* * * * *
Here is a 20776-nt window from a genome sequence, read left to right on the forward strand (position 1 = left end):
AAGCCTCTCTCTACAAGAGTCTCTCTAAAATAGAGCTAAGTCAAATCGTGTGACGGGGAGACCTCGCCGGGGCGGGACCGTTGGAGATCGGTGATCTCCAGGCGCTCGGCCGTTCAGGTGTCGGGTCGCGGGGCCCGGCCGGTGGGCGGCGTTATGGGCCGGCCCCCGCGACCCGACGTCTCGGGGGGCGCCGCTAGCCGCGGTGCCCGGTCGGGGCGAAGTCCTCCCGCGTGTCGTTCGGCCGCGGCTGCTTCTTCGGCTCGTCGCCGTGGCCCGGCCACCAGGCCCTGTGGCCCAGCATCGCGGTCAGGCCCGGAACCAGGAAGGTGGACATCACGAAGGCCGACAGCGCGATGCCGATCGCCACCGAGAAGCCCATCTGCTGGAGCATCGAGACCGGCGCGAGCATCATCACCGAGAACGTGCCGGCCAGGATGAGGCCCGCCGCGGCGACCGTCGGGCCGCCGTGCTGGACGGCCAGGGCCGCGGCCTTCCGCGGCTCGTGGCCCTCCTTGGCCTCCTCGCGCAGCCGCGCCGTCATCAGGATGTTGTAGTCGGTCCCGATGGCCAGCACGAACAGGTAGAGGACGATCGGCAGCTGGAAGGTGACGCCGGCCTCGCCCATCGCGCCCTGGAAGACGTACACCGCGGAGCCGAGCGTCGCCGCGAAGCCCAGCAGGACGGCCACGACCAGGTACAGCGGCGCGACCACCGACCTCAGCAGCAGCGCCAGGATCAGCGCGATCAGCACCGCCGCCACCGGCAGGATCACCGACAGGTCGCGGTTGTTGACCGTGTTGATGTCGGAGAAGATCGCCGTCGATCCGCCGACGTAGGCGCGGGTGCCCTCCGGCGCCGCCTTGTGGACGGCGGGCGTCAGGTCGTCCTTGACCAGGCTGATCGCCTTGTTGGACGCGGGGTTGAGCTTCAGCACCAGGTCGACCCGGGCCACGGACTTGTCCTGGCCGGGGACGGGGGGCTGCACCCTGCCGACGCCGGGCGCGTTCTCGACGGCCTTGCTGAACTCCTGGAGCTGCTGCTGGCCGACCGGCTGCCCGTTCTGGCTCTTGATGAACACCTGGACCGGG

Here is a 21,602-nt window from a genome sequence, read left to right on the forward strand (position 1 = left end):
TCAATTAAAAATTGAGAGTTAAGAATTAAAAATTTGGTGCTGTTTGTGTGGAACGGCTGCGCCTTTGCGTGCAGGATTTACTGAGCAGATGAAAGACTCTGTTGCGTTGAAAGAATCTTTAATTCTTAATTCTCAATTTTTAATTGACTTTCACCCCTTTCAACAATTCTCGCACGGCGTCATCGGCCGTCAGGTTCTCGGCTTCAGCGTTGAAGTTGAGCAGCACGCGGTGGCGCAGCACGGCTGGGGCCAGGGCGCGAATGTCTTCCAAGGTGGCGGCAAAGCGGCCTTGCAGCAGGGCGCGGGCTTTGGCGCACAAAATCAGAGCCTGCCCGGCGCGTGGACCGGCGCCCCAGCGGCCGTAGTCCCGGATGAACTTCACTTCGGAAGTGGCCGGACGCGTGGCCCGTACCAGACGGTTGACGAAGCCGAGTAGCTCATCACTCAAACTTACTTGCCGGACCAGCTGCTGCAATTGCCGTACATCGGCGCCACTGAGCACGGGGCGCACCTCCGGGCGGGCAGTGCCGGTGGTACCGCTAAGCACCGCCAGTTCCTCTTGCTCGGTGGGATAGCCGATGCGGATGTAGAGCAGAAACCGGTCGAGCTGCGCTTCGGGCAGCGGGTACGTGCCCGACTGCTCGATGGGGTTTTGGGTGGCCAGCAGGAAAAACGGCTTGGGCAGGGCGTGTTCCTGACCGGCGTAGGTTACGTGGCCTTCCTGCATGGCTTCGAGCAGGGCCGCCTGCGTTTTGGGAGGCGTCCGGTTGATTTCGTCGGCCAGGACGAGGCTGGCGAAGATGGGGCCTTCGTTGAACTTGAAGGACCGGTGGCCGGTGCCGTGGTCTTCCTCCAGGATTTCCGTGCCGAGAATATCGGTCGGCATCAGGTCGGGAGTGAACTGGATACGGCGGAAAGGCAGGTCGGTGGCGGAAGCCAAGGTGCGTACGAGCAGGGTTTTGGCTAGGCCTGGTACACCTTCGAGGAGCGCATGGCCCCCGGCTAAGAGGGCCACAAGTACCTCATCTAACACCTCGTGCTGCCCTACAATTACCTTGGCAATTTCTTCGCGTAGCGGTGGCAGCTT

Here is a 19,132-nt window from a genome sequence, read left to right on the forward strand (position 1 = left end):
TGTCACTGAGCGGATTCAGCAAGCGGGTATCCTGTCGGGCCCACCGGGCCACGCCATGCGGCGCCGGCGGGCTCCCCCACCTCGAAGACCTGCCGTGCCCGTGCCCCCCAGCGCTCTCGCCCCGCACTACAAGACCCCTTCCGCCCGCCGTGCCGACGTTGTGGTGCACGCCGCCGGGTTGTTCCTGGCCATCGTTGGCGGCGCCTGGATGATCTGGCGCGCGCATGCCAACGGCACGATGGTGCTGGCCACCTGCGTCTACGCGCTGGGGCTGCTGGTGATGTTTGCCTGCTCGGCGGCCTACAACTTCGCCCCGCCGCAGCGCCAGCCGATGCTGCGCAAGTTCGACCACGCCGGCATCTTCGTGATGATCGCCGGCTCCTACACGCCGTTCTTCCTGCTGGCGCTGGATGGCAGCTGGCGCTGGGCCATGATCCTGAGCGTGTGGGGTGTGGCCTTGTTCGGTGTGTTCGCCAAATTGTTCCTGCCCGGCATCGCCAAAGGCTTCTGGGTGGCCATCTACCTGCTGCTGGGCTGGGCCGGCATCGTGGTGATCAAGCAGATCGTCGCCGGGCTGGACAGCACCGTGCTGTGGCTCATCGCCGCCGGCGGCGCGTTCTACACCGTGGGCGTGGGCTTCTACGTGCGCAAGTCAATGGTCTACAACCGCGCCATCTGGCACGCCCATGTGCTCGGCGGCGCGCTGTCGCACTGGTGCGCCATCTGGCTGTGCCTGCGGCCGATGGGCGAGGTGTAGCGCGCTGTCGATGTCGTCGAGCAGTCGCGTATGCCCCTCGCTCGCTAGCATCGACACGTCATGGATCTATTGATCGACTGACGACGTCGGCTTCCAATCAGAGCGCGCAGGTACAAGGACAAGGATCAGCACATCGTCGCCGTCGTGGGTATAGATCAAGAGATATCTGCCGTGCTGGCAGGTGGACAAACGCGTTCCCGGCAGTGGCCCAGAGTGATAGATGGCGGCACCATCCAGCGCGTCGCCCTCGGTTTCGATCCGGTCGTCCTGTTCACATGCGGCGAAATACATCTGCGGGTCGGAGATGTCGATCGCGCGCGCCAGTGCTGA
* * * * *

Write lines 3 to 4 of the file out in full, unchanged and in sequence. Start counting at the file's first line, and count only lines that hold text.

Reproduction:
Here is a 21,602-nt window from a genome sequence, read left to right on the forward strand (position 1 = left end):
TCAATTAAAAATTGAGAGTTAAGAATTAAAAATTTGGTGCTGTTTGTGTGGAACGGCTGCGCCTTTGCGTGCAGGATTTACTGAGCAGATGAAAGACTCTGTTGCGTTGAAAGAATCTTTAATTCTTAATTCTCAATTTTTAATTGACTTTCACCCCTTTCAACAATTCTCGCACGGCGTCATCGGCCGTCAGGTTCTCGGCTTCAGCGTTGAAGTTGAGCAGCACGCGGTGGCGCAGCACGGCTGGGGCCAGGGCGCGAATGTCTTCCAAGGTGGCGGCAAAGCGGCCTTGCAGCAGGGCGCGGGCTTTGGCGCACAAAATCAGAGCCTGCCCGGCGCGTGGACCGGCGCCCCAGCGGCCGTAGTCCCGGATGAACTTCACTTCGGAAGTGGCCGGACGCGTGGCCCGTACCAGACGGTTGACGAAGCCGAGTAGCTCATCACTCAAACTTACTTGCCGGACCAGCTGCTGCAATTGCCGTACATCGGCGCCACTGAGCACGGGGCGCACCTCCGGGCGGGCAGTGCCGGTGGTACCGCTAAGCACCGCCAGTTCCTCTTGCTCGGTGGGATAGCCGATGCGGATGTAGAGCAGAAACCGGTCGAGCTGCGCTTCGGGCAGCGGGTACGTGCCCGACTGCTCGATGGGGTTTTGGGTGGCCAGCAGGAAAAACGGCTTGGGCAGGGCGTGTTCCTGACCGGCGTAGGTTACGTGGCCTTCCTGCATGGCTTCGAGCAGGGCCGCCTGCGTTTTGGGAGGCGTCCGGTTGATTTCGTCGGCCAGGACGAGGCTGGCGAAGATGGGGCCTTCGTTGAACTTGAAGGACCGGTGGCCGGTGCCGTGGTCTTCCTCCAGGATTTCCGTGCCGAGAATATCGGTCGGCATCAGGTCGGGAGTGAACTGGATACGGCGGAAAGGCAGGTCGGTGGCGGAAGCCAAGGTGCGTACGAGCAGGGTTTTGGCTAGGCCTGGTACACCTTCGAGGAGCGCATGGCCCCCGGCTAAGAGGGCCACAAGTACCTCATCTAACACCTCGTGCTGCCCTACAATTACCTTGGCAATTTCTTCGCGTAGCGGTGGCAGCTT